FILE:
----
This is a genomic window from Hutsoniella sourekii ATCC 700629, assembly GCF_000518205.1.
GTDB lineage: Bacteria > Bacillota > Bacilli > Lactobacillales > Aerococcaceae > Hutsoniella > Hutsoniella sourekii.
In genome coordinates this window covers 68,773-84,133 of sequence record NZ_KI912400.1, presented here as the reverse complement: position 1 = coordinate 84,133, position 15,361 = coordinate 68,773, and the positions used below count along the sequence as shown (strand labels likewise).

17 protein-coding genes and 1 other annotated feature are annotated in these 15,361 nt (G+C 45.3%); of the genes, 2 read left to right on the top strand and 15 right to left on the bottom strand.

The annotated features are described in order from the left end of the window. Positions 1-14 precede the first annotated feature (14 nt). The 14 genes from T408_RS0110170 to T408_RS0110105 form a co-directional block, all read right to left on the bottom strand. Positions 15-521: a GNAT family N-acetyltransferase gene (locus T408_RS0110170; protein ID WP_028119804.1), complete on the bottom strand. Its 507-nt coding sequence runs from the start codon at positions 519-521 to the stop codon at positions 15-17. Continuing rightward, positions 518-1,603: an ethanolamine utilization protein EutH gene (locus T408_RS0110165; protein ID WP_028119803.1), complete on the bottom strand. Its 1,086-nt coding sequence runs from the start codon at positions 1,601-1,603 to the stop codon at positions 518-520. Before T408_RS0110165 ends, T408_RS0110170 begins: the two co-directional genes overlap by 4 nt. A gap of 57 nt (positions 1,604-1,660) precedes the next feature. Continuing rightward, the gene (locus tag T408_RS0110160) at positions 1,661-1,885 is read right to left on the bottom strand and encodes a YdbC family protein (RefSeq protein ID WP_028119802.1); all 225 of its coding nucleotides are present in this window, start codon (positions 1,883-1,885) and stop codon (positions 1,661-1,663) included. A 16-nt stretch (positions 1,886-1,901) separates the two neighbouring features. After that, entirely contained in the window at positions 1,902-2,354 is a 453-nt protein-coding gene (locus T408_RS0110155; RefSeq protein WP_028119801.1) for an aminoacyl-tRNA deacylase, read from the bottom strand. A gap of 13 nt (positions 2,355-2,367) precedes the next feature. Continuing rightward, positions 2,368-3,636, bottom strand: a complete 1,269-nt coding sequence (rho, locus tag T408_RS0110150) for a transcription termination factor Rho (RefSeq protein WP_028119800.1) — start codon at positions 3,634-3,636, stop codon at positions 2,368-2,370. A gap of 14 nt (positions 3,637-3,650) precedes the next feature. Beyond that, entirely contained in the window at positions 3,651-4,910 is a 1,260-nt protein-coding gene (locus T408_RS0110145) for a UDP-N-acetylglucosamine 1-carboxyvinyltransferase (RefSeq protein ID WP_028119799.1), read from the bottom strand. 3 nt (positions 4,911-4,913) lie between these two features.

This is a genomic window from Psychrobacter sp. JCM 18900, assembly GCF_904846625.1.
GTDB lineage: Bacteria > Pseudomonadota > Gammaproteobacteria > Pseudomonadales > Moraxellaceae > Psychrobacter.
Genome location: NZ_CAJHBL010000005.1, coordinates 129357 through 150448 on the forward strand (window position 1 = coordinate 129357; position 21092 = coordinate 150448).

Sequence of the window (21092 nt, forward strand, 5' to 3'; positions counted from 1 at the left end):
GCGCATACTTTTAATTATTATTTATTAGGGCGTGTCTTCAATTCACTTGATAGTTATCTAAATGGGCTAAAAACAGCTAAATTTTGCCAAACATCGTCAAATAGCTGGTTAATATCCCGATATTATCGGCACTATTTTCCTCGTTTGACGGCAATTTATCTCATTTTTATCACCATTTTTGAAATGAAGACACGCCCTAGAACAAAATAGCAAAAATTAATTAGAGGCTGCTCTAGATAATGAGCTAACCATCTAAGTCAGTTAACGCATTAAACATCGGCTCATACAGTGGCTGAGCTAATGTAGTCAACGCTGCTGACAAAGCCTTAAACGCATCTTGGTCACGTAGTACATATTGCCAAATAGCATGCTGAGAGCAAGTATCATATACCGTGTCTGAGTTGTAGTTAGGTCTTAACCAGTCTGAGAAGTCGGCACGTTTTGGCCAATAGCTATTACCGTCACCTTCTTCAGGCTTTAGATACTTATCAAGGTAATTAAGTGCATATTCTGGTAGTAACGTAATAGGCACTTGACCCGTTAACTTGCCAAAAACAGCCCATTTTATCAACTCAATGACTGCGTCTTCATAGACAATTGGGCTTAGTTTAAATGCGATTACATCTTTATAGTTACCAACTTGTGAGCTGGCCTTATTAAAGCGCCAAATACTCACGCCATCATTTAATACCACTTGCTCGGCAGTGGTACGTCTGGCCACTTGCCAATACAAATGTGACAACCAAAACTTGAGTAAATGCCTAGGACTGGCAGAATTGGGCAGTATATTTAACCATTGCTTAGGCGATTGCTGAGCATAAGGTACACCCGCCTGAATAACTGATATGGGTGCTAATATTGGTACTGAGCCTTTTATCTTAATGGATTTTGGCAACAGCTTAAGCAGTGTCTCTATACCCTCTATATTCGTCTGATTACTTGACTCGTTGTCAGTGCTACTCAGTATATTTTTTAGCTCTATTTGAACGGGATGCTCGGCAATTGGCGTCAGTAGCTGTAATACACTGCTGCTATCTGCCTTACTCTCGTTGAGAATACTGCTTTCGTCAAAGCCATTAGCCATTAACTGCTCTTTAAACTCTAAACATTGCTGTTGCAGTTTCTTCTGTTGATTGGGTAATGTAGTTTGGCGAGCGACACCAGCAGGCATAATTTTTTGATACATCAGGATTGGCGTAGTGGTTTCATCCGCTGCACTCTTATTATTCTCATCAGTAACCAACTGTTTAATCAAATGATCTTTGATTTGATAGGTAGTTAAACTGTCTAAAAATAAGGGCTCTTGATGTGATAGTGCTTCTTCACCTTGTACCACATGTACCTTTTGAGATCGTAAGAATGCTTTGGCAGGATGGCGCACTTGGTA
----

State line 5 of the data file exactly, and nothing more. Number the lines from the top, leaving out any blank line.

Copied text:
The annotated features are described in order from the left end of the window. Positions 1-14 precede the first annotated feature (14 nt). The 14 genes from T408_RS0110170 to T408_RS0110105 form a co-directional block, all read right to left on the bottom strand. Positions 15-521: a GNAT family N-acetyltransferase gene (locus T408_RS0110170; protein ID WP_028119804.1), complete on the bottom strand. Its 507-nt coding sequence runs from the start codon at positions 519-521 to the stop codon at positions 15-17. Continuing rightward, positions 518-1,603: an ethanolamine utilization protein EutH gene (locus T408_RS0110165; protein ID WP_028119803.1), complete on the bottom strand. Its 1,086-nt coding sequence runs from the start codon at positions 1,601-1,603 to the stop codon at positions 518-520. Before T408_RS0110165 ends, T408_RS0110170 begins: the two co-directional genes overlap by 4 nt. A gap of 57 nt (positions 1,604-1,660) precedes the next feature. Continuing rightward, the gene (locus tag T408_RS0110160) at positions 1,661-1,885 is read right to left on the bottom strand and encodes a YdbC family protein (RefSeq protein ID WP_028119802.1); all 225 of its coding nucleotides are present in this window, start codon (positions 1,883-1,885) and stop codon (positions 1,661-1,663) included. A 16-nt stretch (positions 1,886-1,901) separates the two neighbouring features. After that, entirely contained in the window at positions 1,902-2,354 is a 453-nt protein-coding gene (locus T408_RS0110155; RefSeq protein WP_028119801.1) for an aminoacyl-tRNA deacylase, read from the bottom strand. A gap of 13 nt (positions 2,355-2,367) precedes the next feature. Continuing rightward, positions 2,368-3,636, bottom strand: a complete 1,269-nt coding sequence (rho, locus tag T408_RS0110150) for a transcription termination factor Rho (RefSeq protein WP_028119800.1) — start codon at positions 3,634-3,636, stop codon at positions 2,368-2,370. A gap of 14 nt (positions 3,637-3,650) precedes the next feature. Beyond that, entirely contained in the window at positions 3,651-4,910 is a 1,260-nt protein-coding gene (locus T408_RS0110145) for a UDP-N-acetylglucosamine 1-carboxyvinyltransferase (RefSeq protein ID WP_028119799.1), read from the bottom strand. 3 nt (positions 4,911-4,913) lie between these two features.